Yesterday we had a great conference call with Ed Kless. He facilitated a discussion centered around one of my hot topic goals for 2010 which is using fixed pricing instead of hourly billing.
I like fixed pricing for all sorts of reasons. Mostly I think it’s fairer to the customer who no longer feels a need to track the time you spend at their office – or raise an objection that they’re being billed while you take an emergency call from another client.
The most important thing I’ve learned about fixed pricing is that the process takes much more effort than the old method of quoting a rate.
Under the old hourly pricing model the conversation goes like this:
CLIENT: So what’s your rate
CLIENT: So how long should this project take
CONSULTANT: Oh, (shuffle feet) probably 40 to 60 hours — but if it’s less we’ll bill you less – and if it’s more we’ll bill you more.
See any potential problems with the old method?
There are two major issues. First, the hourly rate is not predictive of the value that the customer gets. Secondly, as Ed pointed out, who goes to the store to pick up milk and would be agreeable to a price that’s ‘between $3 and $5 – could be more could be less’.
This year we’ve been doing fixed pricing almost exclusively. There have been a lot of lessons learned. And I’ve compiled a list of my top 14 mistakes – I call them tips but in reality they are all mistakes I made this year and worked to develop a policy to make sure they didn’t happen again.
Continue reading “14 Ways To Avoid Being Screwed On A Fixed Cost Project”
Here’s an interesting article from Gary Boomer that I spotted online at WebCPA. About halfway down he argues that CPA firms should be offering value and fixed fee billings to their clients.
Gary’s a pretty widely used technology consultants. One of my prior employers used him to come in and make all sorts of recommendations regarding their technology.
It’s interesting that he previously touted what was termed “hotel billing” and that most fo the CPA firms he serviced naturally built their technology to deliver based on his recommendations. Continue reading “Fixed Fee Billing Fever May Soon Invade CPA Firms Too”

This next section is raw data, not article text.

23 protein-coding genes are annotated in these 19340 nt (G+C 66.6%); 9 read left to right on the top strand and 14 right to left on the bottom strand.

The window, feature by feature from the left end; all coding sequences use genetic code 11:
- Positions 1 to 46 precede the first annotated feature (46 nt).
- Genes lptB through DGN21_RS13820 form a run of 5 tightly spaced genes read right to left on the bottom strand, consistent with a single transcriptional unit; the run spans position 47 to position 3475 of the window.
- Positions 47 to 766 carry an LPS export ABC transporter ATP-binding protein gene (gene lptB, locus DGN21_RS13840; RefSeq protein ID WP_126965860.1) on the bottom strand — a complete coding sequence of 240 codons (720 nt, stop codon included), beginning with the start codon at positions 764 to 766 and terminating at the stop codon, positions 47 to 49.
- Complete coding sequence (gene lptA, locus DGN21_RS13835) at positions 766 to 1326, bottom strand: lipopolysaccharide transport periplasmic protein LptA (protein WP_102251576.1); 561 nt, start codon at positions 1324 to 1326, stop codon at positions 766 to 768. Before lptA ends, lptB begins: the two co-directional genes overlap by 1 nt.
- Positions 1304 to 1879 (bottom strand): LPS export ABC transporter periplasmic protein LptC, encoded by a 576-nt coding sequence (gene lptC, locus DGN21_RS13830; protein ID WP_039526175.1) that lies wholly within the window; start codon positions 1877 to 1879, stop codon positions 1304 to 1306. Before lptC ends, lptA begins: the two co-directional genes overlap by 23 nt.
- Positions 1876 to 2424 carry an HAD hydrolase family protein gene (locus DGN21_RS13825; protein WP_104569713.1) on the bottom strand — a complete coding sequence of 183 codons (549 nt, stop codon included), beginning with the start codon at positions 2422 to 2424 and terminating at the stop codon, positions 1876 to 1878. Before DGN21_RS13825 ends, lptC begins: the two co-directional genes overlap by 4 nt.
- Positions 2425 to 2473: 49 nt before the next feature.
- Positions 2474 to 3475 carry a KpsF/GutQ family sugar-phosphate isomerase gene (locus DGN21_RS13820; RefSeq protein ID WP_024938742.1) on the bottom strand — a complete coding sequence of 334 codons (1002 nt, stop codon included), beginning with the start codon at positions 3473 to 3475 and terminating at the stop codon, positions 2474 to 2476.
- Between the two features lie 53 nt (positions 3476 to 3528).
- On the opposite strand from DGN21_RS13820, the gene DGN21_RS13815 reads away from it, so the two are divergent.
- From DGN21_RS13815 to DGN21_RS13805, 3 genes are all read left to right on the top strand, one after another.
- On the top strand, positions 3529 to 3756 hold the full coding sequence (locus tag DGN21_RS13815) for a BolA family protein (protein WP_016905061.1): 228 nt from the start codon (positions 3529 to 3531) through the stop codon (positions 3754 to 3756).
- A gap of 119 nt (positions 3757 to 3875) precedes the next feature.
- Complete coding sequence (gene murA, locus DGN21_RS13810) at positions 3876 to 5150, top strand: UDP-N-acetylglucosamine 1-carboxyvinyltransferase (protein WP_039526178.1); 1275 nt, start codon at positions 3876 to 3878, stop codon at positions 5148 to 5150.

Fixed fee consulting is the hottest new trend in the ERP world.
You’ll see it used with new deals – and you can see it in the post-sale consulting world where upgrade, projects and other services are increasingly offered for one fixed price.
Consulting based upon a pre-set (fixed) fee has advantages for both the customer and the consultant. The biggest customer advantage is the lack of any surprise costs and the removal of any motivation for the consultant to drag out an engagement for the purpose of billing hourly.
For the consulting firm there’s an opportunity to make more money – but to do so you must enter the fixed fee world with a plan.
After having worked for a while on several fixed fee engagements with my clients – here are what I found to be the top 10 secrets of making money on a fixed fee ERP project. Continue reading “10 Secrets To Making Money on Fixed Fee ERP Consulting Projects”
This morning I’m off to see a long time client. Truth be told these guys are high maintenance and are much more aggressive users of my unlimited support plan than almost any other client.
Many of their questions end with a promise that they want me to perform more work – a promise that somehow never materializes.
Yet today I’m going to turn what for most consultants would have been a $100 fee into $1,500.
When I leave the client not only will I be paid – but the client won’t stop talking about the great value they’ve received.
Unless I miss my guess this will turn into repeat business – albeit probably only once or twice a year.
Given the choice between earning $100 and $1,500 – which would you take? I though so. Want to know how I’m doing this?
The answer to how I’m going to earn this larger fee is contained in one word from above — value. Continue reading “How To Turn A $100 Fee Into $1,500 – I Did It – So Can You!”